Fail­ings emerged in the weeks af­ter Tyler’s death

The Peterborough Evening Telegraph - - Uk & world Update -

CHIL­DREN’S ser­vices cab­i­net mem­ber Sheila Scott has said it be­came ap­par­ent a few weeks af­ter the death of Tyler Whe­lan that there had been fail­ures in the depart­ment charged with look­ing af­ter vul­ner­a­ble chil­dren in the city.

A Se­ri­ous Case Re­view by the Peter­bor­ough Safe­guard­ing Chil­dren Board has high­lighted a se­ries of fail­ures in Peter­bor­ough City Coun­cil’s chil­dren’s ser­vices depart­ment in the han­dling of the Tyler case.

In­terim chil­dren’s ser­vices di­rec­tor Mal­colm Newsam said on Mon­day that there were two op­por­tu­ni­ties where more ac­tion could have been taken prior to Tyler’s death in March 2011

This re­lates to leg and groin in­juries suf­fered by Tyler in the year be­fore his death, which were re­ported to so­cial work­ers.

Tyler’s death pre­ceded a hugely crit­i­cal Of­sted re­port which found the depart­ment to be fail­ing in seven out of nine child safe­guard­ing cat­e­gories, prompt­ing the res­ig­na­tion of then di­rec­tor John Richards.

Re­call­ing the re­port­ing of Tyler’s death, Cllr Scott, who has faced calls to re­sign, said: “At first I un­der­stood that we knew Tyler’s fam­ily, but it be­came clear over the next few weeks that it went fur­ther than that and we might have failed in some of the pro­cesses that we fol­lowed.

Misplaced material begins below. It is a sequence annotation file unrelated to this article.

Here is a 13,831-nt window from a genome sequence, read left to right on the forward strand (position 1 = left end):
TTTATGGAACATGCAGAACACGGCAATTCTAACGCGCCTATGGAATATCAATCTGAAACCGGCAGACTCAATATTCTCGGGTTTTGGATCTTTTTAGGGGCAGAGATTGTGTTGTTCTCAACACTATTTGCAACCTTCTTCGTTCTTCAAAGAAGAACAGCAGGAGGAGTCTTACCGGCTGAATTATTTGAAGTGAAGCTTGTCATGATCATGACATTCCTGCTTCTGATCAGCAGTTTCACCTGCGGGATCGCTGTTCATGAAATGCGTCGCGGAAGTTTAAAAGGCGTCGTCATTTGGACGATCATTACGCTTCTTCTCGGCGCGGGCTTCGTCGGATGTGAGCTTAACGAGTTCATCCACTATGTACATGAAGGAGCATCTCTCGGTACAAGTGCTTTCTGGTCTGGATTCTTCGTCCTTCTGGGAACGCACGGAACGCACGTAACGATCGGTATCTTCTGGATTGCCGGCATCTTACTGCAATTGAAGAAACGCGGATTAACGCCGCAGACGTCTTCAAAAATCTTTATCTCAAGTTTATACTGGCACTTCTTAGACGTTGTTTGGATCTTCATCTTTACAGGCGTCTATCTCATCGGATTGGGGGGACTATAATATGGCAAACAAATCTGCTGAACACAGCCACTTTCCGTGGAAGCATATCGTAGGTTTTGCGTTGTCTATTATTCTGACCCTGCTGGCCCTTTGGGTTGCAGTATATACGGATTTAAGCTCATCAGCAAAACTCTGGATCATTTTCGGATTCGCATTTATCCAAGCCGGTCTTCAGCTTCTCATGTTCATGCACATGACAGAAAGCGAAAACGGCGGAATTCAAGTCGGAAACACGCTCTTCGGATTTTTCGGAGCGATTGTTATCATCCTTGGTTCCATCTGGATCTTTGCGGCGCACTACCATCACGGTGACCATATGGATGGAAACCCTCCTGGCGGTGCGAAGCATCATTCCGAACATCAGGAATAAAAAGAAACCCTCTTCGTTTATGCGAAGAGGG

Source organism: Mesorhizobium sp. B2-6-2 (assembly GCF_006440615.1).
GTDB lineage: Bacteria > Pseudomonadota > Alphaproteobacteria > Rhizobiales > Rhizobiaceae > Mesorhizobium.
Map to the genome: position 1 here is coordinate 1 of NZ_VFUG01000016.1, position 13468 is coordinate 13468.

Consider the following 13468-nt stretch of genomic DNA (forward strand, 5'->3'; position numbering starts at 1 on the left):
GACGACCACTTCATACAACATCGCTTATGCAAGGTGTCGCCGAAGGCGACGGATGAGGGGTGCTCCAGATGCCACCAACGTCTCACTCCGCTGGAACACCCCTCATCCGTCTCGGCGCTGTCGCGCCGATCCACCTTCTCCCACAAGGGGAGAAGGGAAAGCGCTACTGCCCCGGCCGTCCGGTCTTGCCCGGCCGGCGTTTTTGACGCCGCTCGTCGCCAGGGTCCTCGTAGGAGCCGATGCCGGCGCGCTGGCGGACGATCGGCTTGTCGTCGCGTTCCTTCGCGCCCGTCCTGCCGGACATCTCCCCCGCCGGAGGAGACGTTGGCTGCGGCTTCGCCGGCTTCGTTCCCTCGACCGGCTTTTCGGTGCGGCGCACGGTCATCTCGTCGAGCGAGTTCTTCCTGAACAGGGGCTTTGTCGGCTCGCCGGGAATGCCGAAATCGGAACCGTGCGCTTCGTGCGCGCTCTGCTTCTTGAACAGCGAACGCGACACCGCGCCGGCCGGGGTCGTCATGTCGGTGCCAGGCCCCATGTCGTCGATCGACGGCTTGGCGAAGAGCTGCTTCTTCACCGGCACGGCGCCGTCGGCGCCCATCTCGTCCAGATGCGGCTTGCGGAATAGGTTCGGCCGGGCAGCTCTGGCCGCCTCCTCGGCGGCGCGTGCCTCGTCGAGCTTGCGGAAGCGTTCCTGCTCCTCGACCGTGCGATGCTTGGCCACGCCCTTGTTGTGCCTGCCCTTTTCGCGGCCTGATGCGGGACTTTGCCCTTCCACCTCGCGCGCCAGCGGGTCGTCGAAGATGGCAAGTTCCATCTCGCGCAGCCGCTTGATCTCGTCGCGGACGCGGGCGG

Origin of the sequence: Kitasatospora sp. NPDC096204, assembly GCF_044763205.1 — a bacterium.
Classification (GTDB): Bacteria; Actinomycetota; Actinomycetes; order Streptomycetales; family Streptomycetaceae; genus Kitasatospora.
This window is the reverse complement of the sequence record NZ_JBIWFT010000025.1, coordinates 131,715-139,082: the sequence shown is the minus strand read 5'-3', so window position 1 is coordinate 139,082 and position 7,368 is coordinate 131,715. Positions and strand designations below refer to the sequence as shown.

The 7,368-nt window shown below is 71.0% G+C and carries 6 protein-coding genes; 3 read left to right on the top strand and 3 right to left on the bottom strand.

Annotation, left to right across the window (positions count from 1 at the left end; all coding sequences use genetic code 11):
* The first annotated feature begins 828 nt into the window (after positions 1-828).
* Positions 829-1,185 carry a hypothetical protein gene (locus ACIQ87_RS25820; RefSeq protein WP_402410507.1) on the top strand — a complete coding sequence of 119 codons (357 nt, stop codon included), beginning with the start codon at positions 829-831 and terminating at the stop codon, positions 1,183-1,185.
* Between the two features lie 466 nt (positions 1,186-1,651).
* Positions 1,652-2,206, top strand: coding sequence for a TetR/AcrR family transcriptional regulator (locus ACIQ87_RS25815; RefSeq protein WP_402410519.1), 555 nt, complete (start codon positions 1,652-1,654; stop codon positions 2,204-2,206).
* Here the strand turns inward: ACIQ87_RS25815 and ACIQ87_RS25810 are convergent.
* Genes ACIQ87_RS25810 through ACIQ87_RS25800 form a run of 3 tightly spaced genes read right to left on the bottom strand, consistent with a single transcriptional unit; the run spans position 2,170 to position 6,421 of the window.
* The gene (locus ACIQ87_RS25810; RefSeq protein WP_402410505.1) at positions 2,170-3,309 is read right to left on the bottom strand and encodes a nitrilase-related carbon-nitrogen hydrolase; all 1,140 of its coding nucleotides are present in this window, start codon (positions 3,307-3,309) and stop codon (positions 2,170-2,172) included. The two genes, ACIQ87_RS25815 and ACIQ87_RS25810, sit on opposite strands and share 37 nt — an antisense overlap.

“By that Au­gust 2011, Of­sted was in and by then we knew two things: We knew what Of­sted was find­ing; and we knew there was a bit of cross­over be­tween Of­sted’s find­ings and find­ings of the se­ri­ous case re­view.”

Among the com­ments in the seri- ous case re­view were:

Chil­dren’s ser­vices failed to carry out an ini­tial as­sess­ment into the Whe­lan fam­ily to a “suf­fi­cient stan­dard” and two fol­low-up “core” as­sess­ments were not car­ried out.

In­ves­ti­ga­tion went no fur­ther than in­ter­views in hospi­tal, with no record of need to meet Elvis Lee and visit the home to see where the “un­usual in­juries” oc­curred.

Man­agers failed to en­sure the core as­sess­ments took place.

There was a “lack of pro­fes­sional cu­rios­ity” dis­played and while it may not have made a dif­fer­ence to the out­come, the missed op­por­tu­ni­ties to do core as­sess­ments “con­sid­er­ably re­duced the op­por­tu­nity to un­der­stand (Tyler’s) life, the level of care he re­ceived and ul­ti­mately the level of risk he lived with.”

PRES­SURE: Cllr Sheila Scott.

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